Lacking a formal narrative, Warhol's art house classic follows various residents of the Chelsea Hotel in 1966 New York City, presented in a split screen with a single audio track in conjunction with one side of screen.
Originally a twenty five hour film made up of shorter film segments. It consists of 83 reels each lasting approximately 33 minutes. A short story odyssey of film designed to be shown with two projectors playing simultaneously.
Donna and Jane are two American hippies, searching for sex and romance in Paris but, mainly, rich husbands. Eventually, Donna finds a perfume industrialist, Michael, who wishes to marry her... See full summary »
At a New York City restaurant, the patrons are men, nude but for a G-string, waited on by one woman, also clad in a G-string (played by Viva) and a G-bestringed (bestrung?) waiter. Some of ... See full summary »
Ondine is a gay man attempting to re-adjust his sexuality via various encounters with different women. After trying his luck with three women, Ondine becomes a background character in a ... See full summary »
Joe Spencer, a member of a motorcycle gang, is taking a shower. After his bout with personal hygiene, Joe encounters Andy Warhol's "superstars," who engage him in conversation. The ... See full summary »
A man and a woman live in a clothes-cabinet, literally; they contemplate leaving, but never do. For a time only their voices are heard, until they try to have some light, and open the door.... See full summary »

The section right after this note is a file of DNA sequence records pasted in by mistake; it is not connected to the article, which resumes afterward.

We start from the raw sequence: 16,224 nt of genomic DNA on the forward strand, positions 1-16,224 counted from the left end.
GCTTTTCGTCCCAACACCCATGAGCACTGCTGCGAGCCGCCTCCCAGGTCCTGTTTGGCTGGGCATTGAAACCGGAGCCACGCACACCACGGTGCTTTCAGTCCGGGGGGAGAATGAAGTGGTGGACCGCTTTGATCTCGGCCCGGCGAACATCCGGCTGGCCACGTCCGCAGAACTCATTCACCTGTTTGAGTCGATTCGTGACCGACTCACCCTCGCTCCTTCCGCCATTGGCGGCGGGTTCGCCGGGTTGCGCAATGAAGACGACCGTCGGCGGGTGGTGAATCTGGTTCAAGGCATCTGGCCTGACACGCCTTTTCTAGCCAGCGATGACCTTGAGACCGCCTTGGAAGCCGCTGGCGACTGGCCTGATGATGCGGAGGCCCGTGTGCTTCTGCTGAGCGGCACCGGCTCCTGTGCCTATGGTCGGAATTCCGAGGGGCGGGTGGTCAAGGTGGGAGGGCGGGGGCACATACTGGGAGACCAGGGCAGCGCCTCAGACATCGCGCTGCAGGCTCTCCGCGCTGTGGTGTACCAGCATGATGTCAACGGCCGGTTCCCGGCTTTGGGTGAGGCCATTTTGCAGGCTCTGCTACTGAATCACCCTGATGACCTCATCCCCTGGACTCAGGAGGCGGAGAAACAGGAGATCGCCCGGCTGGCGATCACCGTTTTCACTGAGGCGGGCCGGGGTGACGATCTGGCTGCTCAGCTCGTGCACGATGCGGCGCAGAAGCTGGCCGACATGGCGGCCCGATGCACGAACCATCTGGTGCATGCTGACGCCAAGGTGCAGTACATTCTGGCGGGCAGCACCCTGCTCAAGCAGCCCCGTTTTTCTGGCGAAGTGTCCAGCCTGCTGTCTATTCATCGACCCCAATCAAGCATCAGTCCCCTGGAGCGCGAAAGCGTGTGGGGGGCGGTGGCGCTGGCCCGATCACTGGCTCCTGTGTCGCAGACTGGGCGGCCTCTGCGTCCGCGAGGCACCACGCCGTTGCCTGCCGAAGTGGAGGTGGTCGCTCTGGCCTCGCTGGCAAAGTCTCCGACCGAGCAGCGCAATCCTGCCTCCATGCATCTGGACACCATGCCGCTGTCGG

Andy Warhol, played by Rene Ricard, invites a friend (Edie Sedgwick) over to his apartment one evening to discuss his career. As they talk, the truth about how Andy uses and then throws ... See full summary »
Not as "minimalist" as one would expect from Warhol
I was lucky enough to view this later Warhol film, at the Vienna, Austia film festival. Surprisingly and contrary to most reviews I had read, I thoroughly enjoyed this. Granted, I am studying art myself, but I found that Warhol was actually trying to make a point with this one. Most of the complaints for his films revolve around how long and boring they are; and this is justifiable. The same could be said about "Imitation..." as well, but here, I felt Warhol set up characters that had a sense of meaning and spoke about real issues; they weren't just babbling in a drugged-out stupor. Whether you enjoy his style of film-making or not, I think anyone can appreciate an artist making a statement about life.
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